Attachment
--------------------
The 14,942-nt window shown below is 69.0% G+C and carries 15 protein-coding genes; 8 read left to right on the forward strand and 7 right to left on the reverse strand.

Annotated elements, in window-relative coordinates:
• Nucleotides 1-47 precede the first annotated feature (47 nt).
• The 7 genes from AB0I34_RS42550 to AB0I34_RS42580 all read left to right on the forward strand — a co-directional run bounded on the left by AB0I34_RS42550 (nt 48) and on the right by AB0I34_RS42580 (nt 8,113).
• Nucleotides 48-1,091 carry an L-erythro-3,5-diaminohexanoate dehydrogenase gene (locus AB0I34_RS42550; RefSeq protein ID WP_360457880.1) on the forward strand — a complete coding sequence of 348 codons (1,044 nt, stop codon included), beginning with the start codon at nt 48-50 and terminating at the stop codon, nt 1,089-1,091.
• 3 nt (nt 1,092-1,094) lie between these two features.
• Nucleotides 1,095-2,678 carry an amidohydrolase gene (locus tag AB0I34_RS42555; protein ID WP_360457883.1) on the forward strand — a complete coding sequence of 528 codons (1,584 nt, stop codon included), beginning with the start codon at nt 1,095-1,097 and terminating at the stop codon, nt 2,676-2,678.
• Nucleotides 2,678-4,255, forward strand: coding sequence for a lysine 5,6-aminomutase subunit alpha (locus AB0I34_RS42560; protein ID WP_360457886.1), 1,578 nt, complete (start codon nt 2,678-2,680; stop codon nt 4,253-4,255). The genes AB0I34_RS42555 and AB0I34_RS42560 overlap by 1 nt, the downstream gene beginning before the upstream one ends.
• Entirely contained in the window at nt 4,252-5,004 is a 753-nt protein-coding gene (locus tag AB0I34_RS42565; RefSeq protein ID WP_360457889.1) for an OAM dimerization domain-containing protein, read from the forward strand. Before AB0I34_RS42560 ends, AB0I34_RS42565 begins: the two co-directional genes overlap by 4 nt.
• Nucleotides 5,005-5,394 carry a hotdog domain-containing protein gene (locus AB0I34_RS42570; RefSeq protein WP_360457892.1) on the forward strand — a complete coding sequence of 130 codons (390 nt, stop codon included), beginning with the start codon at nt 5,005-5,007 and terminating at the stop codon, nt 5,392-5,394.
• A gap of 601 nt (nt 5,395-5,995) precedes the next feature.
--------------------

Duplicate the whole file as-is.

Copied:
The 14,942-nt window shown below is 69.0% G+C and carries 15 protein-coding genes; 8 read left to right on the forward strand and 7 right to left on the reverse strand.

Annotated elements, in window-relative coordinates:
• Nucleotides 1-47 precede the first annotated feature (47 nt).
• The 7 genes from AB0I34_RS42550 to AB0I34_RS42580 all read left to right on the forward strand — a co-directional run bounded on the left by AB0I34_RS42550 (nt 48) and on the right by AB0I34_RS42580 (nt 8,113).
• Nucleotides 48-1,091 carry an L-erythro-3,5-diaminohexanoate dehydrogenase gene (locus AB0I34_RS42550; RefSeq protein ID WP_360457880.1) on the forward strand — a complete coding sequence of 348 codons (1,044 nt, stop codon included), beginning with the start codon at nt 48-50 and terminating at the stop codon, nt 1,089-1,091.
• 3 nt (nt 1,092-1,094) lie between these two features.
• Nucleotides 1,095-2,678 carry an amidohydrolase gene (locus tag AB0I34_RS42555; protein ID WP_360457883.1) on the forward strand — a complete coding sequence of 528 codons (1,584 nt, stop codon included), beginning with the start codon at nt 1,095-1,097 and terminating at the stop codon, nt 2,676-2,678.
• Nucleotides 2,678-4,255, forward strand: coding sequence for a lysine 5,6-aminomutase subunit alpha (locus AB0I34_RS42560; protein ID WP_360457886.1), 1,578 nt, complete (start codon nt 2,678-2,680; stop codon nt 4,253-4,255). The genes AB0I34_RS42555 and AB0I34_RS42560 overlap by 1 nt, the downstream gene beginning before the upstream one ends.
• Entirely contained in the window at nt 4,252-5,004 is a 753-nt protein-coding gene (locus tag AB0I34_RS42565; RefSeq protein ID WP_360457889.1) for an OAM dimerization domain-containing protein, read from the forward strand. Before AB0I34_RS42560 ends, AB0I34_RS42565 begins: the two co-directional genes overlap by 4 nt.
• Nucleotides 5,005-5,394 carry a hotdog domain-containing protein gene (locus AB0I34_RS42570; RefSeq protein WP_360457892.1) on the forward strand — a complete coding sequence of 130 codons (390 nt, stop codon included), beginning with the start codon at nt 5,005-5,007 and terminating at the stop codon, nt 5,392-5,394.
• A gap of 601 nt (nt 5,395-5,995) precedes the next feature.